On Monday, U.S stock markets were on track for a lower open with the losses from banking stocks putting out the flames responsible for Wall Street’s strongest start in over ten years. Last week, the Dow Jones Industrial Average recorded its best first four trading days in a year since 2003, while the Nasdaq and the S&P 500 had their strongest start in twelve years.
“We had a strong market in the past week, and what generally happens in the first week sets the trend for the remainder of the year. Now that it’s established, there could be some profit- taking,” said Peter Cardillo, a chief market economist.
At 8:36 a.m. ET, Dow e-minis were down 18 points, or 0.07 percent, with 27,390 contracts traded. S&P 500 e-minis were down 5 points, or 0.18 percent, with 138,078 contracts traded. Nasdaq 100 e-minis were down 12.5 points, or 0.19 percent, with 25,860 contracts traded.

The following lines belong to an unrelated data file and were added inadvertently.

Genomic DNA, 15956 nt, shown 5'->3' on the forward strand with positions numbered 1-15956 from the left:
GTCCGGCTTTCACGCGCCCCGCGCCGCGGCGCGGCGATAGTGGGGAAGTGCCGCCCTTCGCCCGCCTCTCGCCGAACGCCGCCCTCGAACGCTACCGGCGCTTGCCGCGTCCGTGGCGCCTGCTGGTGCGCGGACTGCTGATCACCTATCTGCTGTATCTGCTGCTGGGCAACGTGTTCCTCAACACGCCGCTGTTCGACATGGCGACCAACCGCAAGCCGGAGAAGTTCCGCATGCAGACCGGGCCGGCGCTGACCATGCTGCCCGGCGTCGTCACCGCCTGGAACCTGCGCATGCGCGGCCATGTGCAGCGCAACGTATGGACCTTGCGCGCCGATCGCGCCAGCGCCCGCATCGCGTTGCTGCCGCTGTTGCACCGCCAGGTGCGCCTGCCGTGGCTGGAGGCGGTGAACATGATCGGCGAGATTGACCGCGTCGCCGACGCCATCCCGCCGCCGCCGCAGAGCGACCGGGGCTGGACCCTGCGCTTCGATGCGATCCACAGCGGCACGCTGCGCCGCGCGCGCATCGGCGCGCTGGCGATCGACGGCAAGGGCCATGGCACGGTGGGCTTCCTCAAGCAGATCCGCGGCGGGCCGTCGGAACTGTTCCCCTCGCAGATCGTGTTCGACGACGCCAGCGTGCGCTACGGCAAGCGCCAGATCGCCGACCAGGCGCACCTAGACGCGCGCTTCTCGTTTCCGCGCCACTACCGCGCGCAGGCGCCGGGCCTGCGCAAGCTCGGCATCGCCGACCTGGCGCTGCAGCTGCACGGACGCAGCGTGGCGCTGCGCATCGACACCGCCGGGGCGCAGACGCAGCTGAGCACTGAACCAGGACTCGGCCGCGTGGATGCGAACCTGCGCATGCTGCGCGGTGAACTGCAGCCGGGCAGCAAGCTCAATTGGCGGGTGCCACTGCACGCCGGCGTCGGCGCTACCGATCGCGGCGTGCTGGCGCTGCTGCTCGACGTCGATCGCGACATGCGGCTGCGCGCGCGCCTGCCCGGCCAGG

The dollar improved against a basket of major currencies, with data revealing a slower than expected growth in U.S. jobs did not hinder the anticipation of additional interest rate increases this year. Comments from Federal Reserve officials over the weekend pointed to the U.S. central bank remains on track for additional increases this year.
“The dollar is reversing and we’re seeing that effect due to some Fed comments,” Cardillo said. A stronger dollar has a habit of weakening revenue for U.S. companies that generate most of their income overseas.
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Later this week, fourth quarter earnings season will commence, beginning with the big banks. Bank of America, Goldman Sachs, JPMorgan and Wells Fargo were all down between 0.2 percent and 0.4 percent. Several of the large U.S. lenders have estimated one-time penalties to their fourth quarter earnings because of the tax cuts.
Investors will be on alert for the speeches from Fed’s Atlanta President Raphael Bostic, San Francisco Fed chief John Williams and Boston counterpart Eric Rosengren regarding their views on monetary policy.